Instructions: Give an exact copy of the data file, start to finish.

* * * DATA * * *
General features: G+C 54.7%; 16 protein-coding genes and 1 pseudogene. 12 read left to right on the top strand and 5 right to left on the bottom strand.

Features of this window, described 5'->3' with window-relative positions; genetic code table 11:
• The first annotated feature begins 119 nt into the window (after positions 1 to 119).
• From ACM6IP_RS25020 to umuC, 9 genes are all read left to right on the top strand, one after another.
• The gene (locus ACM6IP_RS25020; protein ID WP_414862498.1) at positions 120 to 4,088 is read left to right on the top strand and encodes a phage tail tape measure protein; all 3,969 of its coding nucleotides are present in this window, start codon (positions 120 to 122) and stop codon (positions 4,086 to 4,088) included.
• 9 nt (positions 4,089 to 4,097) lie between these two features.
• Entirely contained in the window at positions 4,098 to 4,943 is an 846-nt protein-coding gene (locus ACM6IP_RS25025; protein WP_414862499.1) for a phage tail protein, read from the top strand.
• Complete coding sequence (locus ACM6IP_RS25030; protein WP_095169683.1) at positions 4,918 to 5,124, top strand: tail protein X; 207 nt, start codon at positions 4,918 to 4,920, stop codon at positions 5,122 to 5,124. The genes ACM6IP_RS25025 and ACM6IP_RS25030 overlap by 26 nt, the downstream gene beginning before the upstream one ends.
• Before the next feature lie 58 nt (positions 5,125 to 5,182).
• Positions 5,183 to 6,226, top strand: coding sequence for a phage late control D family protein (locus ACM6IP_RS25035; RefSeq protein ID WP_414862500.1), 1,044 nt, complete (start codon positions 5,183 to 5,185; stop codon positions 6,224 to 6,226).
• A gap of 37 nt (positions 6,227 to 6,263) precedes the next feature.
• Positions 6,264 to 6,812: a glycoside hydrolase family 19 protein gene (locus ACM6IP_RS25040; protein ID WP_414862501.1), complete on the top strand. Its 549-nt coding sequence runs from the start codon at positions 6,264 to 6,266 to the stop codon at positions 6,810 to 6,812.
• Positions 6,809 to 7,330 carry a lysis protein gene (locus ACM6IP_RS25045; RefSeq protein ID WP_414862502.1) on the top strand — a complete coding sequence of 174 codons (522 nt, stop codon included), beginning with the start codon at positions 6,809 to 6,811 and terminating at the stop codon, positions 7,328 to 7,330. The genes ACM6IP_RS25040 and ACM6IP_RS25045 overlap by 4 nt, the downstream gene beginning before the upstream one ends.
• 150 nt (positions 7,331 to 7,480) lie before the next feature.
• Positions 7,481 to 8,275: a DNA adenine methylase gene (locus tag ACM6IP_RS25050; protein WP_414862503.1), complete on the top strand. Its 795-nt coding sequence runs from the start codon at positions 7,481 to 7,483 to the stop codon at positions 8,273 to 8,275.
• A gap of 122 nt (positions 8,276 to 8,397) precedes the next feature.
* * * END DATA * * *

General features: G+C 54.7%; 16 protein-coding genes and 1 pseudogene. 12 read left to right on the top strand and 5 right to left on the bottom strand.

Features of this window, described 5'->3' with window-relative positions; genetic code table 11:
• The first annotated feature begins 119 nt into the window (after positions 1 to 119).
• From ACM6IP_RS25020 to umuC, 9 genes are all read left to right on the top strand, one after another.
• The gene (locus ACM6IP_RS25020; protein ID WP_414862498.1) at positions 120 to 4,088 is read left to right on the top strand and encodes a phage tail tape measure protein; all 3,969 of its coding nucleotides are present in this window, start codon (positions 120 to 122) and stop codon (positions 4,086 to 4,088) included.
• 9 nt (positions 4,089 to 4,097) lie between these two features.
• Entirely contained in the window at positions 4,098 to 4,943 is an 846-nt protein-coding gene (locus ACM6IP_RS25025; protein WP_414862499.1) for a phage tail protein, read from the top strand.
• Complete coding sequence (locus ACM6IP_RS25030; protein WP_095169683.1) at positions 4,918 to 5,124, top strand: tail protein X; 207 nt, start codon at positions 4,918 to 4,920, stop codon at positions 5,122 to 5,124. The genes ACM6IP_RS25025 and ACM6IP_RS25030 overlap by 26 nt, the downstream gene beginning before the upstream one ends.
• Before the next feature lie 58 nt (positions 5,125 to 5,182).
• Positions 5,183 to 6,226, top strand: coding sequence for a phage late control D family protein (locus ACM6IP_RS25035; RefSeq protein ID WP_414862500.1), 1,044 nt, complete (start codon positions 5,183 to 5,185; stop codon positions 6,224 to 6,226).
• A gap of 37 nt (positions 6,227 to 6,263) precedes the next feature.
• Positions 6,264 to 6,812: a glycoside hydrolase family 19 protein gene (locus ACM6IP_RS25040; protein ID WP_414862501.1), complete on the top strand. Its 549-nt coding sequence runs from the start codon at positions 6,264 to 6,266 to the stop codon at positions 6,810 to 6,812.
• Positions 6,809 to 7,330 carry a lysis protein gene (locus ACM6IP_RS25045; RefSeq protein ID WP_414862502.1) on the top strand — a complete coding sequence of 174 codons (522 nt, stop codon included), beginning with the start codon at positions 6,809 to 6,811 and terminating at the stop codon, positions 7,328 to 7,330. The genes ACM6IP_RS25040 and ACM6IP_RS25045 overlap by 4 nt, the downstream gene beginning before the upstream one ends.
• 150 nt (positions 7,331 to 7,480) lie before the next feature.
• Positions 7,481 to 8,275: a DNA adenine methylase gene (locus tag ACM6IP_RS25050; protein WP_414862503.1), complete on the top strand. Its 795-nt coding sequence runs from the start codon at positions 7,481 to 7,483 to the stop codon at positions 8,273 to 8,275.
• A gap of 122 nt (positions 8,276 to 8,397) precedes the next feature.